Licensing it back to us was a mandatory part of the deal, though. We certainly wouldn't have sold them the IP outright with no ability to produce RPGs for it -- or at least not for the same amount of money. Thus it works out well for both of us.

 

In short: Hero Games can produce all of the Champions they want, as long as they get approval from Cryptic.  

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Following up my own posting.  Steve says here

 

Quote

... One of the major provisions of the deal for us was that Cryptic licensed back to us, for free, the perpetual right to produce roleplaying game supplements for Champions, including the use of Cryptic's art. That was an important point for us, since we couldn't afford to lose the ongoing revenue from the Champions RPG. And access to free high-quality art would give us the opportunity to do something Hero Games had never been able to do in its nearly thirty-year history: publish full-colour books.

 

Boldface mine.

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Thank you, Chris, for so pertinently going to the source. :)

 

Hero Games produced several books for Fifth and Sixth Edition Champions after Cryptic Studios purchased the IP, including 2017's Golden Age Champions. Aside from incorporating any modifications to the setting that Cryptic themselves instituted, Hero Games appears to have been free to publish whatever Champions materials they want. I've also noticed that in recent years, Cryptic and its own current corporate owners, Perfect World Entertainment, don't seem to even pay attention to what's happening in the tabletop setting any more.

 

AFAICT the only issues preventing more being done with the Champions Universe are financial. But I hope that working on a little addition of my own to the setting in my "copious spare time" (as Steve Long puts it), will make it economical to publish in some form in the not-too-distant future.

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7 hours ago, TranquiloUno said:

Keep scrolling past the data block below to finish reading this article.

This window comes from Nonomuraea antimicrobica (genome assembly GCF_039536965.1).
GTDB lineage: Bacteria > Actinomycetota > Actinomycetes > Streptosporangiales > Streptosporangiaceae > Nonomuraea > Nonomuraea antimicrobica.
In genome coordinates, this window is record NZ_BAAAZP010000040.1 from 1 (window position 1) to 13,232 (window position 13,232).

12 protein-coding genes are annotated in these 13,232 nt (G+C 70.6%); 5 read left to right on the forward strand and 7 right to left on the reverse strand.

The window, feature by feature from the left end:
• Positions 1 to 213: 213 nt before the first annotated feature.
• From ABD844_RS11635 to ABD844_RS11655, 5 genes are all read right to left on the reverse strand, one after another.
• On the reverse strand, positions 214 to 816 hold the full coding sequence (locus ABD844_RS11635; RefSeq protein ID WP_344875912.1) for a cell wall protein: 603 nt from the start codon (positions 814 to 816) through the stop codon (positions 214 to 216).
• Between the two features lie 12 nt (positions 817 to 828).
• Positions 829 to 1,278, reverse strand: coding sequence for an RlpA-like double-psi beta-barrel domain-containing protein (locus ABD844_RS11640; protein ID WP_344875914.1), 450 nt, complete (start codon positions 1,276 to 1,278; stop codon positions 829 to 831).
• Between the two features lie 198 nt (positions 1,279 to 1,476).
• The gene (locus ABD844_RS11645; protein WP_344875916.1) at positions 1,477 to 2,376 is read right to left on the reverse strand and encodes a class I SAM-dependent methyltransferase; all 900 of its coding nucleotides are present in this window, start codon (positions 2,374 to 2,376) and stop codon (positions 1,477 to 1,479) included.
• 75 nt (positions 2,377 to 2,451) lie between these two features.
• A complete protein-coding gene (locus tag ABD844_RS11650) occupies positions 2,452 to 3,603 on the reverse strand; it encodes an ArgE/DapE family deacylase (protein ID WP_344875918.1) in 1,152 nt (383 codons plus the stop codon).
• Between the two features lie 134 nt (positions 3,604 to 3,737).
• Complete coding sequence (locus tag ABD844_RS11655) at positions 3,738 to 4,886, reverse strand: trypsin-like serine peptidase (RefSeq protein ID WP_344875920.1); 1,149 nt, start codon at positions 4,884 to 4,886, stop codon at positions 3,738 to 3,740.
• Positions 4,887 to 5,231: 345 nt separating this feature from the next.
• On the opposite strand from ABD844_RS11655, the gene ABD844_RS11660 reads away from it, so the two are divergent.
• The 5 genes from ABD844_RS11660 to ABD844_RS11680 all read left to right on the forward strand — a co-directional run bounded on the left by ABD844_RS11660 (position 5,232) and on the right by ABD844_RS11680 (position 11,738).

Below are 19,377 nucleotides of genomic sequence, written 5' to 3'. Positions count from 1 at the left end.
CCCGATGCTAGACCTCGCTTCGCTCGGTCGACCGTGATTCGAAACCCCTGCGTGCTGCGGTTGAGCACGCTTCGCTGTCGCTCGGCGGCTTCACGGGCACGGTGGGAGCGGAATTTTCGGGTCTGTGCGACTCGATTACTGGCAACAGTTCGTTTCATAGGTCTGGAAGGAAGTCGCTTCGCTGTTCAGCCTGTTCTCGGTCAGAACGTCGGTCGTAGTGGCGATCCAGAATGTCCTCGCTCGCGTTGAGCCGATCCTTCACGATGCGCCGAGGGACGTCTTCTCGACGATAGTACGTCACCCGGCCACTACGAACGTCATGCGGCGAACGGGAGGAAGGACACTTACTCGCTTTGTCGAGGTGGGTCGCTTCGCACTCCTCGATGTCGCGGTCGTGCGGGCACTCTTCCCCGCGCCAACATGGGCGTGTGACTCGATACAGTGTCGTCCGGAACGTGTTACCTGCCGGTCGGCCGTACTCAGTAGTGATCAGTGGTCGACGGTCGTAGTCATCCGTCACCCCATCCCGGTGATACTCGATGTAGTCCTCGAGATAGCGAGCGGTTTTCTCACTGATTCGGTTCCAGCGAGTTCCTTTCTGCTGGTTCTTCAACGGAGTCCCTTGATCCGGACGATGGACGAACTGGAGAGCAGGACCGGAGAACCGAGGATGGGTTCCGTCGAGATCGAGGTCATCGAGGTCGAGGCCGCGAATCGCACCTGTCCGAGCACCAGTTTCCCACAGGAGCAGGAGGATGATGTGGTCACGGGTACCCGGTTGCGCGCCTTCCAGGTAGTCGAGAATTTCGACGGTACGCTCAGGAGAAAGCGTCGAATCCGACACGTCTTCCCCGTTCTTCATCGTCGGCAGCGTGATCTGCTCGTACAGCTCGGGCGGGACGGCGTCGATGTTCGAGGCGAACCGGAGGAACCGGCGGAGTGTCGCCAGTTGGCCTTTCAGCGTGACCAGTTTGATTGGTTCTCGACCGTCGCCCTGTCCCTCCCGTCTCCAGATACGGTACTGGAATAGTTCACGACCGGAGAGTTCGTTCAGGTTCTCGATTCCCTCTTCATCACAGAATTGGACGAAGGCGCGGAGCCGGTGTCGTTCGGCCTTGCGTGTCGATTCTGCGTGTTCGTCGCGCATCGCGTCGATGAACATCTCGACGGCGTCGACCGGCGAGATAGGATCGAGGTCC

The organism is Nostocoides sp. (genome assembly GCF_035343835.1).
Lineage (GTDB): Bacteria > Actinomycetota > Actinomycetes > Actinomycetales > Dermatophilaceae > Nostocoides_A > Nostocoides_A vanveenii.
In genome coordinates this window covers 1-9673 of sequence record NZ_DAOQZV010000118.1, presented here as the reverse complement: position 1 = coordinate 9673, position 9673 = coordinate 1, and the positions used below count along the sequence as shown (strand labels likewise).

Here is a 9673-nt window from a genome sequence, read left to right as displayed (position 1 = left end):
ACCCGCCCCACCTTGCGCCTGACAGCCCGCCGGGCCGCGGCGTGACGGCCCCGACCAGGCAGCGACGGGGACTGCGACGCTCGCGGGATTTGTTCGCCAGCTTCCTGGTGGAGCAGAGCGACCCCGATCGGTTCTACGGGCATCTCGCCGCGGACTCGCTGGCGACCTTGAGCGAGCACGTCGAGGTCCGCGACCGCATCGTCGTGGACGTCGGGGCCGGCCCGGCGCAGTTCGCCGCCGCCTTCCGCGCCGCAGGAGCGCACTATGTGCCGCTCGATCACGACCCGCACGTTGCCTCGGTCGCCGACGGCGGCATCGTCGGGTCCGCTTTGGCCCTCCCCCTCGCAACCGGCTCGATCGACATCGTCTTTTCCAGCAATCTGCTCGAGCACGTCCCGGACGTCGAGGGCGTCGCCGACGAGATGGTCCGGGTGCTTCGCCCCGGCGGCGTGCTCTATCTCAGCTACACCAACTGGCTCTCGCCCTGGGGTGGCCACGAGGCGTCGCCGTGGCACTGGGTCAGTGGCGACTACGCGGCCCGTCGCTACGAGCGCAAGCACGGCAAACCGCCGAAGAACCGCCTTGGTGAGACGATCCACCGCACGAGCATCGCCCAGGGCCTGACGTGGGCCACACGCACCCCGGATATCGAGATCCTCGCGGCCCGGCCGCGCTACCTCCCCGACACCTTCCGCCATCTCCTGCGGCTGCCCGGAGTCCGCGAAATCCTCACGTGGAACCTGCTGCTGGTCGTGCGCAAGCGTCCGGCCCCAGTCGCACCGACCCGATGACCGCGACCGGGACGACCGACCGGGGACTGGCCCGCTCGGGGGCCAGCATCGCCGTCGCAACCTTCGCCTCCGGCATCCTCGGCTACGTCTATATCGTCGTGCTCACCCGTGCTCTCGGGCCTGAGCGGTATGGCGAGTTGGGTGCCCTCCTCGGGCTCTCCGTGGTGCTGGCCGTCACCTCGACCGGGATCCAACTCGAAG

Question would be which cool IP out there doesn't already have licensed RPGs associated with it.

 

Any good suggestions for that?

 

 

 

The problem of HERO not having money with which to license a setting has already been mentioned.

 

But I'd like to point out there's a huge difference between a cool setting and an already popular setting. There's a lot of cool settings which aren't particularly popular already.

 

Joel Rosenberg passed away in 2011 and his fantasy Guardians of the Flame series is for all practical purposes at this point abandoned. It is a very cool setting.

 

One of the greatest wizards of the world challenged the head of the Mage's Guild for supremacy. Their battle caused widespread devastation (incidentally inconveniencing the most powerful religious sect in the world) and the challenger was forced to flee the dimension in a one way trip.

 

He ended up on Earth, where time moves more slowly, and spent time licking his wounds and coming up with a plan which might allow him to return and get revenge. He eventually managed to use his remaining power to subtly manipulate events on his homeworld to prepare things. At the same time, he became accustomed to life on Earth where he had relatively little access to magical power compared to his homeworld.

 

He decided would have to send pawns ahead to open a gate for his return. To get those pawns accustomed to the setting of his home world, he posed as a GM and had them adventure in a RPG with his homeworld as the setting.

 

The RPG group was eventually shoved through without warning into the wizard's homeworld with what turned out to be inadequate instructions on what to do. The group ended up at odds with the Mage's Guild, the Slaver's Guild, several local governments large and small, and not on particularly good terms with that large religious sect.

 

When the gateway turned out to not work quite like the wizard thought it was going to, the group ended up being forced to stay in that world of their RPG campaign. And they decided that sucked to be stuck there in a fantasy world as their real life without indoor plumbing, toilet paper, civil rights, personal safety, etc. And they decided that they needed to do something about it.

 

They ended up establishing their own Home as an independent political entity in a fairly remote area and essentially declared war on the Slaver's Guild because slavery is Wrong (with a capital W). They decided to combine their knowledge of the modern world engineering and technology to bootstrap their fantasy world forward as far as they could take it.

====